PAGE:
Book Review: Rearview Mirror by Stephanie Black

I'm a big fan of all Stephanie's books, and this one didn't disappoint. In part, however, it was because it included so many elements I'm familiar with, and appreciate, in her work.

She usually has a large cast of characters, and on this case there were so many that I had to keep flipping back to remind myself who they were and how they were connected together. But it means that she can use them to full advantage to place plenty of red herrings, and it sets the scene and breaks up the action extremely well. (It's something I struggle with in my own books, so I admire the way she can juggle so many different personalities and voices.) The heroine was a little too self-effacing and saccharine sweet for me to warm to her particularly, and my favourite character was Carrissa who was flawed, and yet somehow still very likeable.

Another thing I appreciate about Stephanie's work is that the people who are murdered are usually bad types, so I don't waste my sympathy on them. Not evil, nasty criminals, necessarily, but overbearing and controlling mothers, obsessive psycho-stalker types, and guys who flirt with married women with no thought to the sanctity of marriage. I like my murder-mystery-thrillers light rather than heart-rending, and every little helps. Yes, I know that's a little odd.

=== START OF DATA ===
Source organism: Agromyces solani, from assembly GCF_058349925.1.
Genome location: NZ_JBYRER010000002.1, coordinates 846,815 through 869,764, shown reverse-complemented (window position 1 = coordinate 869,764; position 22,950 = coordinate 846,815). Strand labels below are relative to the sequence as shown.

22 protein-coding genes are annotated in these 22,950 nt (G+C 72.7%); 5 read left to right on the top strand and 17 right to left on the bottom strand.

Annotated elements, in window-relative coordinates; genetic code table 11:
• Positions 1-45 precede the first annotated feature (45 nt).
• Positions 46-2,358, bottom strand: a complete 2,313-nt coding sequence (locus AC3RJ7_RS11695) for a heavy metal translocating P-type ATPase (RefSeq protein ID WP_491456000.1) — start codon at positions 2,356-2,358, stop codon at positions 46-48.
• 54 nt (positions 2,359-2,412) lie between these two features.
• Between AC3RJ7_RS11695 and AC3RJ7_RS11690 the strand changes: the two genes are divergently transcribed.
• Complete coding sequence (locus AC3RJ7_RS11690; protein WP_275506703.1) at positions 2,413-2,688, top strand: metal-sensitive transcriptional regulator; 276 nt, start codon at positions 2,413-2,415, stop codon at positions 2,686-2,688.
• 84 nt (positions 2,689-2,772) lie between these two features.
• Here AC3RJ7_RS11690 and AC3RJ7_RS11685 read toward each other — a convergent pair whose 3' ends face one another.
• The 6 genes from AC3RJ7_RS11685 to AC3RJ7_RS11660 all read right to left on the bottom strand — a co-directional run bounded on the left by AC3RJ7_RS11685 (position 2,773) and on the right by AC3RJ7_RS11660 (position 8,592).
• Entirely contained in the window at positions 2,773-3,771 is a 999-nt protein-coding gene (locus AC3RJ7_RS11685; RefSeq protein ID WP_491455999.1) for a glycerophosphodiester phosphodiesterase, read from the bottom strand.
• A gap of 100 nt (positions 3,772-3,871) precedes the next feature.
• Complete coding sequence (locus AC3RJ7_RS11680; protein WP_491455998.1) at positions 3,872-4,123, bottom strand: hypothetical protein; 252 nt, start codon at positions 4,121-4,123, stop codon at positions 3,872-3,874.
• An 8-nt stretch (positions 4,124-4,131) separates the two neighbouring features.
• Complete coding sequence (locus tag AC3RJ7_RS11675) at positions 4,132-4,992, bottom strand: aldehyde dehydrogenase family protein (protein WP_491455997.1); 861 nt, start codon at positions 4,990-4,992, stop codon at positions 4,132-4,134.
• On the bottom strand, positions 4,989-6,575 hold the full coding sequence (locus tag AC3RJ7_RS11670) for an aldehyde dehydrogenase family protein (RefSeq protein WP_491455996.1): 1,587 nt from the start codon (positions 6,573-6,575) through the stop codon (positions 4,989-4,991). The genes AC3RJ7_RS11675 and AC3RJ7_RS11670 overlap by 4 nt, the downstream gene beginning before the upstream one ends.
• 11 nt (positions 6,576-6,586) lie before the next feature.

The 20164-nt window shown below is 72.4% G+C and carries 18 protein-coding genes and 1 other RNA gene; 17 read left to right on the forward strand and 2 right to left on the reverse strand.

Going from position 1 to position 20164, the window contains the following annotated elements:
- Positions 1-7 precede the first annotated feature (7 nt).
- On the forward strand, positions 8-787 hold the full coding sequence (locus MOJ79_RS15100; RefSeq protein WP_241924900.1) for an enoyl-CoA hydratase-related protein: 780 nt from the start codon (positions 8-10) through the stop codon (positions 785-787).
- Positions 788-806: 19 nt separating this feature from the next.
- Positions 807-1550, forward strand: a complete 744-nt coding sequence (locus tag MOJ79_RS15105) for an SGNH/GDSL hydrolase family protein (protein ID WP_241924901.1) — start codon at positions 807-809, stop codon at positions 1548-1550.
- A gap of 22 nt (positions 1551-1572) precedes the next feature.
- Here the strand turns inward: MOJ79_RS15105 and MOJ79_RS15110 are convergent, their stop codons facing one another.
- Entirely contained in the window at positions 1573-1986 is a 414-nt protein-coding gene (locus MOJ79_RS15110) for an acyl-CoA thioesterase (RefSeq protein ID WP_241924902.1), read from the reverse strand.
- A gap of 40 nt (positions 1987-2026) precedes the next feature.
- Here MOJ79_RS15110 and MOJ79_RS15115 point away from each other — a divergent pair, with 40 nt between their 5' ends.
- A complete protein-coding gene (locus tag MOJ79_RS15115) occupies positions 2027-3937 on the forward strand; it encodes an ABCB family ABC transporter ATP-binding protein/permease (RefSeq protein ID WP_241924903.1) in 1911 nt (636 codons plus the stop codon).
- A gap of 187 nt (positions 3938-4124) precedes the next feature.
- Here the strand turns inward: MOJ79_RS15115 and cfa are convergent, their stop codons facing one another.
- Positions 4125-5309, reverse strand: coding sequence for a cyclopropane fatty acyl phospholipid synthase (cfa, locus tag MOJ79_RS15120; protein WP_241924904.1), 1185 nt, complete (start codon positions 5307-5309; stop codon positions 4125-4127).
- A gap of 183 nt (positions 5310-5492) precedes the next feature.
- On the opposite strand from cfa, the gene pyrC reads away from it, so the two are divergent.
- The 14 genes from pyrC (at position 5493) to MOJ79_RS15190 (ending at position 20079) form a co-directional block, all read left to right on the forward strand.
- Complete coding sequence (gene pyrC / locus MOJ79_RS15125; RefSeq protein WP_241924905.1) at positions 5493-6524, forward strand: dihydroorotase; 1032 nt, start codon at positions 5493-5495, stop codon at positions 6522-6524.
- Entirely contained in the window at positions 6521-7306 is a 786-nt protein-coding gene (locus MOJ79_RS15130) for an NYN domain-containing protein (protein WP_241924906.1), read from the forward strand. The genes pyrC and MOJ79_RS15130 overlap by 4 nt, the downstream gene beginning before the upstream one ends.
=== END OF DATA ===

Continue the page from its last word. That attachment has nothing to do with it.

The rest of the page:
Although, to my mind, this isn't Stephanie's best (I think that honour goes to Methods of Madness) that's only because she sets her own bar so very high. It remains one of the best LDS novels currently on bookshelves, and her writing is effortless and perfect. Highly recommended, and I won't be surprised if Stephanie wins yet another Whitney award.


  1. Thank you for the review, Anna! If only writing WERE effortless, right?


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